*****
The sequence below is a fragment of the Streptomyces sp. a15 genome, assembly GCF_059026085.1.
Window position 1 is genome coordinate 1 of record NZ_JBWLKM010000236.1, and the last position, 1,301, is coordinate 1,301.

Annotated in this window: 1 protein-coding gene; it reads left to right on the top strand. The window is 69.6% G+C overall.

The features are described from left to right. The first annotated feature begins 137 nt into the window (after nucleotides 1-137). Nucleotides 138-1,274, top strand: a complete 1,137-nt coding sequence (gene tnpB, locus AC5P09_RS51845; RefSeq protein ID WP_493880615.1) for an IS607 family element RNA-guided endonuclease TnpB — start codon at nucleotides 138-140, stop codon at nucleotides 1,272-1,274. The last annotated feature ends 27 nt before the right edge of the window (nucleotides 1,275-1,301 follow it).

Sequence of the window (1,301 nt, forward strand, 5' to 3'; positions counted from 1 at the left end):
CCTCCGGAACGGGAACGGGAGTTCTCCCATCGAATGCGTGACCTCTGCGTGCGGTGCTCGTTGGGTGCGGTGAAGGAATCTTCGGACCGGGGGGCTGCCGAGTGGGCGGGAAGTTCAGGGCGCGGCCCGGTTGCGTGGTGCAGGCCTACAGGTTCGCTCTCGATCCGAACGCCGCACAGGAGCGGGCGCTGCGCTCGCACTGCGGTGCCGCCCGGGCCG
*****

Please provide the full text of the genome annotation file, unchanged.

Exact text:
The sequence below is a fragment of the Streptomyces sp. a15 genome, assembly GCF_059026085.1.
Window position 1 is genome coordinate 1 of record NZ_JBWLKM010000236.1, and the last position, 1,301, is coordinate 1,301.

Annotated in this window: 1 protein-coding gene; it reads left to right on the top strand. The window is 69.6% G+C overall.

The features are described from left to right. The first annotated feature begins 137 nt into the window (after nucleotides 1-137). Nucleotides 138-1,274, top strand: a complete 1,137-nt coding sequence (gene tnpB, locus AC5P09_RS51845; RefSeq protein ID WP_493880615.1) for an IS607 family element RNA-guided endonuclease TnpB — start codon at nucleotides 138-140, stop codon at nucleotides 1,272-1,274. The last annotated feature ends 27 nt before the right edge of the window (nucleotides 1,275-1,301 follow it).

Sequence of the window (1,301 nt, forward strand, 5' to 3'; positions counted from 1 at the left end):
CCTCCGGAACGGGAACGGGAGTTCTCCCATCGAATGCGTGACCTCTGCGTGCGGTGCTCGTTGGGTGCGGTGAAGGAATCTTCGGACCGGGGGGCTGCCGAGTGGGCGGGAAGTTCAGGGCGCGGCCCGGTTGCGTGGTGCAGGCCTACAGGTTCGCTCTCGATCCGAACGCCGCACAGGAGCGGGCGCTGCGCTCGCACTGCGGTGCCGCCCGGGCCG